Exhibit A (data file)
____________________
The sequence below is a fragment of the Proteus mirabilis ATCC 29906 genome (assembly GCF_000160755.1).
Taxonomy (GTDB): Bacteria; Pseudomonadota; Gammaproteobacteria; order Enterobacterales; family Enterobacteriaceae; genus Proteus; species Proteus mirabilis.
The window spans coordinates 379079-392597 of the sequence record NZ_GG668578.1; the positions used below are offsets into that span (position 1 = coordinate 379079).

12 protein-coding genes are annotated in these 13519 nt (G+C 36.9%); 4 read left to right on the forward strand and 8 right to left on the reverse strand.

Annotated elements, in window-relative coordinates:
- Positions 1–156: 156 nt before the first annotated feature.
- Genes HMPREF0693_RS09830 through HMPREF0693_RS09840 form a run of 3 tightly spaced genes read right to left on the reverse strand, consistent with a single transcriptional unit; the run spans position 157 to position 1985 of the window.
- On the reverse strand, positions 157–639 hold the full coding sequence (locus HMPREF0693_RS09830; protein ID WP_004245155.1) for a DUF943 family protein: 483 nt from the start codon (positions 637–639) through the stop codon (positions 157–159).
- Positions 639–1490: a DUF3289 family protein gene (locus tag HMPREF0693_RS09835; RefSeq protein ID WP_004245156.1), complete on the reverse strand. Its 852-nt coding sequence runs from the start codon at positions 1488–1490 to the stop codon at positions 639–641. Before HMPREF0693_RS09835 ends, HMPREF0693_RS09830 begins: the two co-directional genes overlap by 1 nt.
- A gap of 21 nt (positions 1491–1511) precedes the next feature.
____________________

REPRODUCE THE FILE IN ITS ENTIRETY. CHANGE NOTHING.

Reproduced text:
The sequence below is a fragment of the Proteus mirabilis ATCC 29906 genome (assembly GCF_000160755.1).
Taxonomy (GTDB): Bacteria; Pseudomonadota; Gammaproteobacteria; order Enterobacterales; family Enterobacteriaceae; genus Proteus; species Proteus mirabilis.
The window spans coordinates 379079-392597 of the sequence record NZ_GG668578.1; the positions used below are offsets into that span (position 1 = coordinate 379079).

12 protein-coding genes are annotated in these 13519 nt (G+C 36.9%); 4 read left to right on the forward strand and 8 right to left on the reverse strand.

Annotated elements, in window-relative coordinates:
- Positions 1–156: 156 nt before the first annotated feature.
- Genes HMPREF0693_RS09830 through HMPREF0693_RS09840 form a run of 3 tightly spaced genes read right to left on the reverse strand, consistent with a single transcriptional unit; the run spans position 157 to position 1985 of the window.
- On the reverse strand, positions 157–639 hold the full coding sequence (locus HMPREF0693_RS09830; protein ID WP_004245155.1) for a DUF943 family protein: 483 nt from the start codon (positions 637–639) through the stop codon (positions 157–159).
- Positions 639–1490: a DUF3289 family protein gene (locus tag HMPREF0693_RS09835; RefSeq protein ID WP_004245156.1), complete on the reverse strand. Its 852-nt coding sequence runs from the start codon at positions 1488–1490 to the stop codon at positions 639–641. Before HMPREF0693_RS09835 ends, HMPREF0693_RS09830 begins: the two co-directional genes overlap by 1 nt.
- A gap of 21 nt (positions 1491–1511) precedes the next feature.